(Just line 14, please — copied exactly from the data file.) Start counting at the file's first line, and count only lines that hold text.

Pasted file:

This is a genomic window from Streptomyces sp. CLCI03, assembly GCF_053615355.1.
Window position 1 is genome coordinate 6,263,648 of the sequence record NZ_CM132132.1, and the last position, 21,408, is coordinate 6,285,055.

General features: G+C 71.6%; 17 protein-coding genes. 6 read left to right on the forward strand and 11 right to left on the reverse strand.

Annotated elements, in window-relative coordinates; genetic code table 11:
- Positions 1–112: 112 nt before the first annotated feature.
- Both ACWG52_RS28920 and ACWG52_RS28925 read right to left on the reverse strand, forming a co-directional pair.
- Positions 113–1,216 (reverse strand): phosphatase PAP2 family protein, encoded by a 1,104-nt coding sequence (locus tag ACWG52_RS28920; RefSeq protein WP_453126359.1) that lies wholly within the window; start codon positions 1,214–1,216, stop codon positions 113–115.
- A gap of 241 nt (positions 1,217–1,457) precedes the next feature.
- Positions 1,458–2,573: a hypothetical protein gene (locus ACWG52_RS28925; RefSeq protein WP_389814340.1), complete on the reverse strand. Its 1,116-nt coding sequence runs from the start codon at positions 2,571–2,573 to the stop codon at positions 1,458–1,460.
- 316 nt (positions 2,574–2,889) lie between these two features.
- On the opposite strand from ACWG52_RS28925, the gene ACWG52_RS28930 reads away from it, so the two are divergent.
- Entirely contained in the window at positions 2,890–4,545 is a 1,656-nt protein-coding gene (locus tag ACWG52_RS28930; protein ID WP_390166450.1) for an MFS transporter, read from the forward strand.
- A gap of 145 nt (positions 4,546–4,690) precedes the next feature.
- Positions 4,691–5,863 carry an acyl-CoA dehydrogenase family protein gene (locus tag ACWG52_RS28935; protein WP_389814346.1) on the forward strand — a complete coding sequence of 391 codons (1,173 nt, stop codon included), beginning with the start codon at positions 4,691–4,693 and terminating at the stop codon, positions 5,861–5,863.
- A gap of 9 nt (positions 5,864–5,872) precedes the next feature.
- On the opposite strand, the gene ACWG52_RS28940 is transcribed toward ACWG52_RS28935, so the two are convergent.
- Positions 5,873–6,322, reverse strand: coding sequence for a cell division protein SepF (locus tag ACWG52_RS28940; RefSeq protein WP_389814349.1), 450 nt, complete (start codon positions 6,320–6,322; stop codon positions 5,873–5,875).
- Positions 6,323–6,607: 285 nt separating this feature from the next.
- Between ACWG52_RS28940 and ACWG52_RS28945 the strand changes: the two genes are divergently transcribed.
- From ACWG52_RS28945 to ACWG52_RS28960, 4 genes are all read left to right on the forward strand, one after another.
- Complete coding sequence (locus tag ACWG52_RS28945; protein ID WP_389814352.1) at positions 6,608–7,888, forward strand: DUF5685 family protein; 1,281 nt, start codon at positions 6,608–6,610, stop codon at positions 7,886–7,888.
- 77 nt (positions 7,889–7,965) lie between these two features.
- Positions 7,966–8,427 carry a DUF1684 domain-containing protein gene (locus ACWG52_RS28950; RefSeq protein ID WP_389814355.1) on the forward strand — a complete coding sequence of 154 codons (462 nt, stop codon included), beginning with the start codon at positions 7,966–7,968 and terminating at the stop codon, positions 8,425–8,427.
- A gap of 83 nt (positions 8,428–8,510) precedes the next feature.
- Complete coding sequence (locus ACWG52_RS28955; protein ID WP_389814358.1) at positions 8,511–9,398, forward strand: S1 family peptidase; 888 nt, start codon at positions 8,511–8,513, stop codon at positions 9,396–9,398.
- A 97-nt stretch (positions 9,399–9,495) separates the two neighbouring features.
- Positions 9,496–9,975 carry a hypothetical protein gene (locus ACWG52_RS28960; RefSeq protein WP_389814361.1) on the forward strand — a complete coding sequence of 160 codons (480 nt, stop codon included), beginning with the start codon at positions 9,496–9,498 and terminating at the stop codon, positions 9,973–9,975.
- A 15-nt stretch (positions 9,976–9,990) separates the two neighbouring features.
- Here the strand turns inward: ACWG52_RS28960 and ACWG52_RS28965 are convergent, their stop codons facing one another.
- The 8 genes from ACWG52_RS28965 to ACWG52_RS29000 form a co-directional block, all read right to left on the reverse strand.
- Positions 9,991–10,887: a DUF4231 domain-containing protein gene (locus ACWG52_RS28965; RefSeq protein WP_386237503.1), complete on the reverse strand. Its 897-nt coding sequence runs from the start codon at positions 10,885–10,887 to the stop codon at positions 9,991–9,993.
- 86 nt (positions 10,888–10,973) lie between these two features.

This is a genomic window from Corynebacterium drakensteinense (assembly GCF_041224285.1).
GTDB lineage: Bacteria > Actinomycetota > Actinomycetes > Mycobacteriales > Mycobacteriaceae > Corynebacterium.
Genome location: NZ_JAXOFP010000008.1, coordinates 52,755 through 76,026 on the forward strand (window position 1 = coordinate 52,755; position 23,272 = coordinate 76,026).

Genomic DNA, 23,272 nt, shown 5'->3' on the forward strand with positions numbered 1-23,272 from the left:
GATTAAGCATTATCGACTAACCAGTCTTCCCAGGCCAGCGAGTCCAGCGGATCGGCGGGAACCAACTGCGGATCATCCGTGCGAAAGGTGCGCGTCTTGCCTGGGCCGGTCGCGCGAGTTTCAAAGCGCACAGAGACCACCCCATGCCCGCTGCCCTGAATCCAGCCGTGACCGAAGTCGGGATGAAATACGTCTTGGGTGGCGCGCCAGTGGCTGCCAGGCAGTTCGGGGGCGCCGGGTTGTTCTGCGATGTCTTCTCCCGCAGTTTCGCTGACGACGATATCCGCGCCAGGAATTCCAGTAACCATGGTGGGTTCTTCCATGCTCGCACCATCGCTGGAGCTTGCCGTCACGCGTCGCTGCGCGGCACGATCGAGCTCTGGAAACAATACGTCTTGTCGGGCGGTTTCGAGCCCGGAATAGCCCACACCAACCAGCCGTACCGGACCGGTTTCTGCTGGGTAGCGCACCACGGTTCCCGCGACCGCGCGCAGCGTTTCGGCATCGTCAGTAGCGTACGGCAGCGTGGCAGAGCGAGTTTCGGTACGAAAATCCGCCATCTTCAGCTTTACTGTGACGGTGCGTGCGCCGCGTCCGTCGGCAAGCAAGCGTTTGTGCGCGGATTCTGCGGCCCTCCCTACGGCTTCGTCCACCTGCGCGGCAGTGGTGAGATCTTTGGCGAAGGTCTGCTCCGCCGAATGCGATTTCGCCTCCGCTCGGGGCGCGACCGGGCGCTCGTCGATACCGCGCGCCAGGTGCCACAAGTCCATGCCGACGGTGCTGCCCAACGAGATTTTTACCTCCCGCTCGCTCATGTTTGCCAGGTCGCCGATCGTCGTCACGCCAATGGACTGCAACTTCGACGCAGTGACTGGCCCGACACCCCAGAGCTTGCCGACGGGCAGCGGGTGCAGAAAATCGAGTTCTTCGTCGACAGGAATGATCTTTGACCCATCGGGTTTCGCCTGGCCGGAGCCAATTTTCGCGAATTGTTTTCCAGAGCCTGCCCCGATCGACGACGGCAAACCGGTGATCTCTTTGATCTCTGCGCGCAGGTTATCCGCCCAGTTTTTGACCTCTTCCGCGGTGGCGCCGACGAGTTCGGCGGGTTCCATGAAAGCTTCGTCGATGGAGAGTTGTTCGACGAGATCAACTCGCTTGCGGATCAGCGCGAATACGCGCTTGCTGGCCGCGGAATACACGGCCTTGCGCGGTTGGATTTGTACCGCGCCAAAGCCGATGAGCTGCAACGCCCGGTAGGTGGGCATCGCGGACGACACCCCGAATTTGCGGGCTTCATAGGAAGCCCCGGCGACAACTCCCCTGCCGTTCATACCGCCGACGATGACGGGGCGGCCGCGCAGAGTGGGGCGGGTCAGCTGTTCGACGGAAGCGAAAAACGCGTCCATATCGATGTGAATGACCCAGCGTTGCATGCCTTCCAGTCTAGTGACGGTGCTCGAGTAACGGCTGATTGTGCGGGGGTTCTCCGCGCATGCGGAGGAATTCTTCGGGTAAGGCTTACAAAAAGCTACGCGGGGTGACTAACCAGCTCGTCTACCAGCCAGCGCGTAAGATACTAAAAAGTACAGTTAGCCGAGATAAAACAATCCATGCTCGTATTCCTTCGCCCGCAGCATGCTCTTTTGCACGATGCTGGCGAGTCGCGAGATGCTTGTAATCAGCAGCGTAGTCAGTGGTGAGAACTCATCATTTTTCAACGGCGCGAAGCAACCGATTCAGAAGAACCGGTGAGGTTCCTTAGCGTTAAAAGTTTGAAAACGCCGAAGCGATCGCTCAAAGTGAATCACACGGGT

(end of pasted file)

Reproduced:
- Positions 4,691–5,863 carry an acyl-CoA dehydrogenase family protein gene (locus tag ACWG52_RS28935; protein WP_389814346.1) on the forward strand — a complete coding sequence of 391 codons (1,173 nt, stop codon included), beginning with the start codon at positions 4,691–4,693 and terminating at the stop codon, positions 5,861–5,863.